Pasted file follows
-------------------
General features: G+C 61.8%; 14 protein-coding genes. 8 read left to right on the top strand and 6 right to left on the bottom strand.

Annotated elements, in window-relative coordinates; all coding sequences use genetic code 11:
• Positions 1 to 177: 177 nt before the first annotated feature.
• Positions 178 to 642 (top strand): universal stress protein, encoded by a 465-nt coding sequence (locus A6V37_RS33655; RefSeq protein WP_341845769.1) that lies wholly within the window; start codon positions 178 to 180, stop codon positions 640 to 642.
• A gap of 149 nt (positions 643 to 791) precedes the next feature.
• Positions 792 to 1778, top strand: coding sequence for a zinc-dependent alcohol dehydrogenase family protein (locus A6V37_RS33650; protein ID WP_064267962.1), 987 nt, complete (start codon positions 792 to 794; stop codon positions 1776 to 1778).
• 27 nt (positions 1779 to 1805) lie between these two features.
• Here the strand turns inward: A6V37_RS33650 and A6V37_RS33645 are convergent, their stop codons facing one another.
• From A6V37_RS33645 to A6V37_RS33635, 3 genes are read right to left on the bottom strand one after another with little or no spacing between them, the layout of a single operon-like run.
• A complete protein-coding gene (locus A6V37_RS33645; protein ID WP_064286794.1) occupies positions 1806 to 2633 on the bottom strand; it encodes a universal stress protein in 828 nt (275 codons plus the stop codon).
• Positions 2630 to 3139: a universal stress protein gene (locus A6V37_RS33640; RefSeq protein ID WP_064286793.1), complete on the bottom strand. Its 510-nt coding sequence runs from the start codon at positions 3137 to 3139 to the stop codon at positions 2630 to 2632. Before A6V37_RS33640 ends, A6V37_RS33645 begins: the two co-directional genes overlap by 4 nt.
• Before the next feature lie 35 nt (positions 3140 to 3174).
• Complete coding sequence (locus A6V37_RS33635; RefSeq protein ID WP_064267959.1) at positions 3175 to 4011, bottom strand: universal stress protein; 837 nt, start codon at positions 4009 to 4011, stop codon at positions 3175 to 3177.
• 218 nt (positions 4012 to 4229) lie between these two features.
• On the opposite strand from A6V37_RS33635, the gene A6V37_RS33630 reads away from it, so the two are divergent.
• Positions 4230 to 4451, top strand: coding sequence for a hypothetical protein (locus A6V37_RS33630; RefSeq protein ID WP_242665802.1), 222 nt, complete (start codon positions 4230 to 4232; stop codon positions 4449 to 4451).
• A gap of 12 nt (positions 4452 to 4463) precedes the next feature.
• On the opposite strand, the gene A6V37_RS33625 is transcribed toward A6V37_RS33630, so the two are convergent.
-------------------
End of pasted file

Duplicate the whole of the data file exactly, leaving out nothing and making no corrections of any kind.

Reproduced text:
General features: G+C 61.8%; 14 protein-coding genes. 8 read left to right on the top strand and 6 right to left on the bottom strand.

Annotated elements, in window-relative coordinates; all coding sequences use genetic code 11:
• Positions 1 to 177: 177 nt before the first annotated feature.
• Positions 178 to 642 (top strand): universal stress protein, encoded by a 465-nt coding sequence (locus A6V37_RS33655; RefSeq protein WP_341845769.1) that lies wholly within the window; start codon positions 178 to 180, stop codon positions 640 to 642.
• A gap of 149 nt (positions 643 to 791) precedes the next feature.
• Positions 792 to 1778, top strand: coding sequence for a zinc-dependent alcohol dehydrogenase family protein (locus A6V37_RS33650; protein ID WP_064267962.1), 987 nt, complete (start codon positions 792 to 794; stop codon positions 1776 to 1778).
• 27 nt (positions 1779 to 1805) lie between these two features.
• Here the strand turns inward: A6V37_RS33650 and A6V37_RS33645 are convergent, their stop codons facing one another.
• From A6V37_RS33645 to A6V37_RS33635, 3 genes are read right to left on the bottom strand one after another with little or no spacing between them, the layout of a single operon-like run.
• A complete protein-coding gene (locus A6V37_RS33645; protein ID WP_064286794.1) occupies positions 1806 to 2633 on the bottom strand; it encodes a universal stress protein in 828 nt (275 codons plus the stop codon).
• Positions 2630 to 3139: a universal stress protein gene (locus A6V37_RS33640; RefSeq protein ID WP_064286793.1), complete on the bottom strand. Its 510-nt coding sequence runs from the start codon at positions 3137 to 3139 to the stop codon at positions 2630 to 2632. Before A6V37_RS33640 ends, A6V37_RS33645 begins: the two co-directional genes overlap by 4 nt.
• Before the next feature lie 35 nt (positions 3140 to 3174).
• Complete coding sequence (locus A6V37_RS33635; RefSeq protein ID WP_064267959.1) at positions 3175 to 4011, bottom strand: universal stress protein; 837 nt, start codon at positions 4009 to 4011, stop codon at positions 3175 to 3177.
• 218 nt (positions 4012 to 4229) lie between these two features.
• On the opposite strand from A6V37_RS33635, the gene A6V37_RS33630 reads away from it, so the two are divergent.
• Positions 4230 to 4451, top strand: coding sequence for a hypothetical protein (locus A6V37_RS33630; RefSeq protein ID WP_242665802.1), 222 nt, complete (start codon positions 4230 to 4232; stop codon positions 4449 to 4451).
• A gap of 12 nt (positions 4452 to 4463) precedes the next feature.
• On the opposite strand, the gene A6V37_RS33625 is transcribed toward A6V37_RS33630, so the two are convergent.